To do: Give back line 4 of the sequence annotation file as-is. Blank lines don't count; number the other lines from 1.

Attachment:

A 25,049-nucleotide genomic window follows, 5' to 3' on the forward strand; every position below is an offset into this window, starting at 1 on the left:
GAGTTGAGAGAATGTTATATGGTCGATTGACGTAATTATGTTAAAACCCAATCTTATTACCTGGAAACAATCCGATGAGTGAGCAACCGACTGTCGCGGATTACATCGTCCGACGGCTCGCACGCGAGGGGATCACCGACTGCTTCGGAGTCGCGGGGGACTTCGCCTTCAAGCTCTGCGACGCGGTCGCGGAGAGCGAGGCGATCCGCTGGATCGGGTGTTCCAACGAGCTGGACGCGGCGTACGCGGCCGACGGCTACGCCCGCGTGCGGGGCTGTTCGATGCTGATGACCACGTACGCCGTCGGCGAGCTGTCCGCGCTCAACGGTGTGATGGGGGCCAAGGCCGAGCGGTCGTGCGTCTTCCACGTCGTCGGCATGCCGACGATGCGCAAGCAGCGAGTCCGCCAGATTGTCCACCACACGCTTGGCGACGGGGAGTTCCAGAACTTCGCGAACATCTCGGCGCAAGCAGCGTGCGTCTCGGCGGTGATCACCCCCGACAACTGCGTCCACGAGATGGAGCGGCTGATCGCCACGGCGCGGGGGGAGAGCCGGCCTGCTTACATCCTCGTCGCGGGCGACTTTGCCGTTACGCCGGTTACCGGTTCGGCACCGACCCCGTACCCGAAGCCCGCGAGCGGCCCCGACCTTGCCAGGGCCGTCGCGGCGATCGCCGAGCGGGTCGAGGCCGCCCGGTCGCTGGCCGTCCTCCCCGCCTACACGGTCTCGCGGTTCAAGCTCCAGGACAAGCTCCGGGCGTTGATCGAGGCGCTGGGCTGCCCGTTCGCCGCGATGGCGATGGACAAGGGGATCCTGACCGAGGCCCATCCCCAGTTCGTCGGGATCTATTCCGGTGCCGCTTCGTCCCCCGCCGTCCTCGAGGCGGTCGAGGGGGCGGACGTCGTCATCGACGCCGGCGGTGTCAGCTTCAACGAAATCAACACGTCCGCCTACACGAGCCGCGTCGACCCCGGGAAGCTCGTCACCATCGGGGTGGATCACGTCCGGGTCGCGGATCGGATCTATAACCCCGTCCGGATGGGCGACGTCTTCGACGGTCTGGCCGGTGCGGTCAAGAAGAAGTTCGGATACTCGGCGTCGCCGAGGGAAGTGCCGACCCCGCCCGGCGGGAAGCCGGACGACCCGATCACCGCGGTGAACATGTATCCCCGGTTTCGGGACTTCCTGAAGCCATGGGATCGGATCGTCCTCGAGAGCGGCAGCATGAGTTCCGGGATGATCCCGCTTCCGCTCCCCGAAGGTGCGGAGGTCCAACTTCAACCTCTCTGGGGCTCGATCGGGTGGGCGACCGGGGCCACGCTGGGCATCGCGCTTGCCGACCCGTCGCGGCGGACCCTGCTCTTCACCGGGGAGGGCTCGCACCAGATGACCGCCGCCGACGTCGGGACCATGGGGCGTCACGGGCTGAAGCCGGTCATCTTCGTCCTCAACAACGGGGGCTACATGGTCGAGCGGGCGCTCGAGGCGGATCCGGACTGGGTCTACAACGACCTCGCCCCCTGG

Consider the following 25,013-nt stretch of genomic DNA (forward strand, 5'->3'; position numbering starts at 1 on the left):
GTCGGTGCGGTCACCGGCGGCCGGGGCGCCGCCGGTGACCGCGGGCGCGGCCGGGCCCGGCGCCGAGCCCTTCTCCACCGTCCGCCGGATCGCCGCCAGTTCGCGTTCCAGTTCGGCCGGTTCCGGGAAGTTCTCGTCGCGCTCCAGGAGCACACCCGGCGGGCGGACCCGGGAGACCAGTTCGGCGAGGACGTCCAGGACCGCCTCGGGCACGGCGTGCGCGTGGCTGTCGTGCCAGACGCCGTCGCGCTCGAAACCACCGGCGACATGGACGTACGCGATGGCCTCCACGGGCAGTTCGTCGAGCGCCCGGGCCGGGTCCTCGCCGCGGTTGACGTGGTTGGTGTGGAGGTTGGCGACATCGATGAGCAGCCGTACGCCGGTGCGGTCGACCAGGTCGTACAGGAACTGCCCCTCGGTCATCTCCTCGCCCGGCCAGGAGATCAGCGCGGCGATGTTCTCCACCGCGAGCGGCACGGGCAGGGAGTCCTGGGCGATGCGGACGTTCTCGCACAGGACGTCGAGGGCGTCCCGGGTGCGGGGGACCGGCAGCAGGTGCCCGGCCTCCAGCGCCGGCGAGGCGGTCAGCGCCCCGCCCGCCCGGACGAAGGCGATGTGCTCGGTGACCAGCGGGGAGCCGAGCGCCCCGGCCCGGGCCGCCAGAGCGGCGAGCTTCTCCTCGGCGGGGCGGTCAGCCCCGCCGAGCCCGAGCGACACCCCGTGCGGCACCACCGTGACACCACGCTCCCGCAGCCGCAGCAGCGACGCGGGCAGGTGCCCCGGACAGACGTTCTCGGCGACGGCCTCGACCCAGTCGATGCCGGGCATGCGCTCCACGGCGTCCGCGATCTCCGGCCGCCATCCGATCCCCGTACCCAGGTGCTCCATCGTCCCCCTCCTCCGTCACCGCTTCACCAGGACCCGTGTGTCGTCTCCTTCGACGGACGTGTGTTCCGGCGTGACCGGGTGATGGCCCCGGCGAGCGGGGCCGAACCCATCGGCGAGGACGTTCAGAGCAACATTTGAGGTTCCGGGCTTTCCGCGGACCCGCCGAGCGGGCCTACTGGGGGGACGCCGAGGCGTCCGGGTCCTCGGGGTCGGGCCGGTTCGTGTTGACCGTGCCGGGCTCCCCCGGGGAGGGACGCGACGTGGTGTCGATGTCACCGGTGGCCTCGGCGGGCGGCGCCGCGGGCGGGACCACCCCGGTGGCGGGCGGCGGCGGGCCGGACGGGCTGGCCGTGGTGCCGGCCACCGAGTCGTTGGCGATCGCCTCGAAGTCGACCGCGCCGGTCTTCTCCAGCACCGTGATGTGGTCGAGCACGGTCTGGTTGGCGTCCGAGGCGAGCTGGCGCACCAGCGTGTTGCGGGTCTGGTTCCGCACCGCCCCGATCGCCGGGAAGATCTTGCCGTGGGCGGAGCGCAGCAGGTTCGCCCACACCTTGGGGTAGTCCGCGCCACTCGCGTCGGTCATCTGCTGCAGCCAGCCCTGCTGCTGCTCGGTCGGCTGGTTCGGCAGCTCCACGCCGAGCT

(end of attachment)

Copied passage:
GTCGGTGCGGTCACCGGCGGCCGGGGCGCCGCCGGTGACCGCGGGCGCGGCCGGGCCCGGCGCCGAGCCCTTCTCCACCGTCCGCCGGATCGCCGCCAGTTCGCGTTCCAGTTCGGCCGGTTCCGGGAAGTTCTCGTCGCGCTCCAGGAGCACACCCGGCGGGCGGACCCGGGAGACCAGTTCGGCGAGGACGTCCAGGACCGCCTCGGGCACGGCGTGCGCGTGGCTGTCGTGCCAGACGCCGTCGCGCTCGAAACCACCGGCGACATGGACGTACGCGATGGCCTCCACGGGCAGTTCGTCGAGCGCCCGGGCCGGGTCCTCGCCGCGGTTGACGTGGTTGGTGTGGAGGTTGGCGACATCGATGAGCAGCCGTACGCCGGTGCGGTCGACCAGGTCGTACAGGAACTGCCCCTCGGTCATCTCCTCGCCCGGCCAGGAGATCAGCGCGGCGATGTTCTCCACCGCGAGCGGCACGGGCAGGGAGTCCTGGGCGATGCGGACGTTCTCGCACAGGACGTCGAGGGCGTCCCGGGTGCGGGGGACCGGCAGCAGGTGCCCGGCCTCCAGCGCCGGCGAGGCGGTCAGCGCCCCGCCCGCCCGGACGAAGGCGATGTGCTCGGTGACCAGCGGGGAGCCGAGCGCCCCGGCCCGGGCCGCCAGAGCGGCGAGCTTCTCCTCGGCGGGGCGGTCAGCCCCGCCGAGCCCGAGCGACACCCCGTGCGGCACCACCGTGACACCACGCTCCCGCAGCCGCAGCAGCGACGCGGGCAGGTGCCCCGGACAGACGTTCTCGGCGACGGCCTCGACCCAGTCGATGCCGGGCATGCGCTCCACGGCGTCCGCGATCTCCGGCCGCCATCCGATCCCCGTACCCAGGTGCTCCATCGTCCCCCTCCTCCGTCACCGCTTCACCAGGACCCGTGTGTCGTCTCCTTCGACGGACGTGTGTTCCGGCGTGACCGGGTGATGGCCCCGGCGAGCGGGGCCGAACCCATCGGCGAGGACGTTCAGAGCAACATTTGAGGTTCCGGGCTTTCCGCGGACCCGCCGAGCGGGCCTACTGGGGGGACGCCGAGGCGTCCGGGTCCTCGGGGTCGGGCCGGTTCGTGTTGACCGTGCCGGGCTCCCCCGGGGAGGGACGCGACGTGGTGTCGATGTCACCGGTGGCCTCGGCGGGCGGCGCCGCGGGCGGGACCACCCCGGTGGCGGGCGGCGGCGGGCCGGACGGGCTGGCCGTGGTGCCGGCCACCGAGTCGTTGGCGATCGCCTCGAAGTCGACCGCGCCGGTCTTCTCCAGCACCGTGATGTGGTCGAGCACGGTCTGGTTGGCGTCCGAGGCGAGCTGGCGCACCAGCGTGTTGCGGGTCTGGTTCCGCACCGCCCCGATCGCCGGGAAGATCTTGCCGTGGGCGGAGCGCAGCAGGTTCGCCCACACCTTGGGGTAGTCCGCGCCACTCGCGTCGGTCATCTGCTGCAGCCAGCCCTGCTGCTGCTCGGTCGGCTGGTTCGGCAGCTCCACGCCGAGCT